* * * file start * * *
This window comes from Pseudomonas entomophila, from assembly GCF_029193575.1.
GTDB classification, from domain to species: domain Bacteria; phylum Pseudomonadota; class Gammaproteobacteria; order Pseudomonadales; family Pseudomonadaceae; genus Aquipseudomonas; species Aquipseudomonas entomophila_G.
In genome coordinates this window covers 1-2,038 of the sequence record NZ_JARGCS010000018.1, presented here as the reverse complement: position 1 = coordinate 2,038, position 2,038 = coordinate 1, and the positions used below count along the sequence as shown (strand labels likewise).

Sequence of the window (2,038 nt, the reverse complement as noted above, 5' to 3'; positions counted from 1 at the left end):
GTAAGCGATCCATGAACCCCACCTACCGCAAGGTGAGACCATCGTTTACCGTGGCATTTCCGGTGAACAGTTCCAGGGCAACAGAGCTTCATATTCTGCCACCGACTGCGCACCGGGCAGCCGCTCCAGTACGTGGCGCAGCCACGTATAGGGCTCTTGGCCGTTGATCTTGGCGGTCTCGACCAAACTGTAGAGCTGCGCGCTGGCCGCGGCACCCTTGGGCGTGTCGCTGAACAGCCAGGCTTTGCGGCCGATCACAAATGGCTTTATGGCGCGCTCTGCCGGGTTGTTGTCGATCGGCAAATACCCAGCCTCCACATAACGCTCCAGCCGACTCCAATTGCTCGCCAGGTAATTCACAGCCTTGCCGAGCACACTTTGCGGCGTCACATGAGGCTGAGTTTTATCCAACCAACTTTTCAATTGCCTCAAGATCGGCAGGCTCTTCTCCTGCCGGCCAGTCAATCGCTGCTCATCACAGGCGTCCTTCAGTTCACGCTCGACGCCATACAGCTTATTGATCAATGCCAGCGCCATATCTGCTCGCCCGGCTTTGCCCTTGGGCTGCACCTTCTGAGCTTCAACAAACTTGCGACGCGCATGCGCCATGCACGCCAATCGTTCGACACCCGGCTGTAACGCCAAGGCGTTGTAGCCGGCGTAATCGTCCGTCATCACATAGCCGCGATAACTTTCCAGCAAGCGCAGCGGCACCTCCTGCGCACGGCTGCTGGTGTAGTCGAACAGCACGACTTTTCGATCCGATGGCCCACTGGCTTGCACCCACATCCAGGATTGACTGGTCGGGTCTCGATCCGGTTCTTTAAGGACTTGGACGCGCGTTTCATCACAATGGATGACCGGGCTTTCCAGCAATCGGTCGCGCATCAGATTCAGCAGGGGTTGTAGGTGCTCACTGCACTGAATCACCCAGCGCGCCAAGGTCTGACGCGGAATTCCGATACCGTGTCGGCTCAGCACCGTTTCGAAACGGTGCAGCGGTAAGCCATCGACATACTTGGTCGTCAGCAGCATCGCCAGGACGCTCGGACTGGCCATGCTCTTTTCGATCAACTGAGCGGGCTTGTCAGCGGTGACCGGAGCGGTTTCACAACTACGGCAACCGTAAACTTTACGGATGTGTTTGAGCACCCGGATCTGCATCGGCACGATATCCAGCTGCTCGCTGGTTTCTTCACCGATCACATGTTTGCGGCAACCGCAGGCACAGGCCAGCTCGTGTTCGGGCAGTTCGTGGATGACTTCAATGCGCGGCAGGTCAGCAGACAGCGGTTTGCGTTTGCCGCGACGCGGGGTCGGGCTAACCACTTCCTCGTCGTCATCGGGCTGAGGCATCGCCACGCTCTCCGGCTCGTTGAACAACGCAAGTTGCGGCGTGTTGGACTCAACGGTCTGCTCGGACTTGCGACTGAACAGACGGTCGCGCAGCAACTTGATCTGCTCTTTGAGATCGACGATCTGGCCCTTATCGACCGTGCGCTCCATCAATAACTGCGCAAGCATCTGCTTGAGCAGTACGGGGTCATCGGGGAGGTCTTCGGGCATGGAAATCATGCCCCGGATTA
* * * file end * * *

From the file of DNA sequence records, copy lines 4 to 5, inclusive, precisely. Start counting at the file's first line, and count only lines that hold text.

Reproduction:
Sequence of the window (2,038 nt, the reverse complement as noted above, 5' to 3'; positions counted from 1 at the left end):
GTAAGCGATCCATGAACCCCACCTACCGCAAGGTGAGACCATCGTTTACCGTGGCATTTCCGGTGAACAGTTCCAGGGCAACAGAGCTTCATATTCTGCCACCGACTGCGCACCGGGCAGCCGCTCCAGTACGTGGCGCAGCCACGTATAGGGCTCTTGGCCGTTGATCTTGGCGGTCTCGACCAAACTGTAGAGCTGCGCGCTGGCCGCGGCACCCTTGGGCGTGTCGCTGAACAGCCAGGCTTTGCGGCCGATCACAAATGGCTTTATGGCGCGCTCTGCCGGGTTGTTGTCGATCGGCAAATACCCAGCCTCCACATAACGCTCCAGCCGACTCCAATTGCTCGCCAGGTAATTCACAGCCTTGCCGAGCACACTTTGCGGCGTCACATGAGGCTGAGTTTTATCCAACCAACTTTTCAATTGCCTCAAGATCGGCAGGCTCTTCTCCTGCCGGCCAGTCAATCGCTGCTCATCACAGGCGTCCTTCAGTTCACGCTCGACGCCATACAGCTTATTGATCAATGCCAGCGCCATATCTGCTCGCCCGGCTTTGCCCTTGGGCTGCACCTTCTGAGCTTCAACAAACTTGCGACGCGCATGCGCCATGCACGCCAATCGTTCGACACCCGGCTGTAACGCCAAGGCGTTGTAGCCGGCGTAATCGTCCGTCATCACATAGCCGCGATAACTTTCCAGCAAGCGCAGCGGCACCTCCTGCGCACGGCTGCTGGTGTAGTCGAACAGCACGACTTTTCGATCCGATGGCCCACTGGCTTGCACCCACATCCAGGATTGACTGGTCGGGTCTCGATCCGGTTCTTTAAGGACTTGGACGCGCGTTTCATCACAATGGATGACCGGGCTTTCCAGCAATCGGTCGCGCATCAGATTCAGCAGGGGTTGTAGGTGCTCACTGCACTGAATCACCCAGCGCGCCAAGGTCTGACGCGGAATTCCGATACCGTGTCGGCTCAGCACCGTTTCGAAACGGTGCAGCGGTAAGCCATCGACATACTTGGTCGTCAGCAGCATCGCCAGGACGCTCGGACTGGCCATGCTCTTTTCGATCAACTGAGCGGGCTTGTCAGCGGTGACCGGAGCGGTTTCACAACTACGGCAACCGTAAACTTTACGGATGTGTTTGAGCACCCGGATCTGCATCGGCACGATATCCAGCTGCTCGCTGGTTTCTTCACCGATCACATGTTTGCGGCAACCGCAGGCACAGGCCAGCTCGTGTTCGGGCAGTTCGTGGATGACTTCAATGCGCGGCAGGTCAGCAGACAGCGGTTTGCGTTTGCCGCGACGCGGGGTCGGGCTAACCACTTCCTCGTCGTCATCGGGCTGAGGCATCGCCACGCTCTCCGGCTCGTTGAACAACGCAAGTTGCGGCGTGTTGGACTCAACGGTCTGCTCGGACTTGCGACTGAACAGACGGTCGCGCAGCAACTTGATCTGCTCTTTGAGATCGACGATCTGGCCCTTATCGACCGTGCGCTCCATCAATAACTGCGCAAGCATCTGCTTGAGCAGTACGGGGTCATCGGGGAGGTCTTCGGGCATGGAAATCATGCCCCGGATTA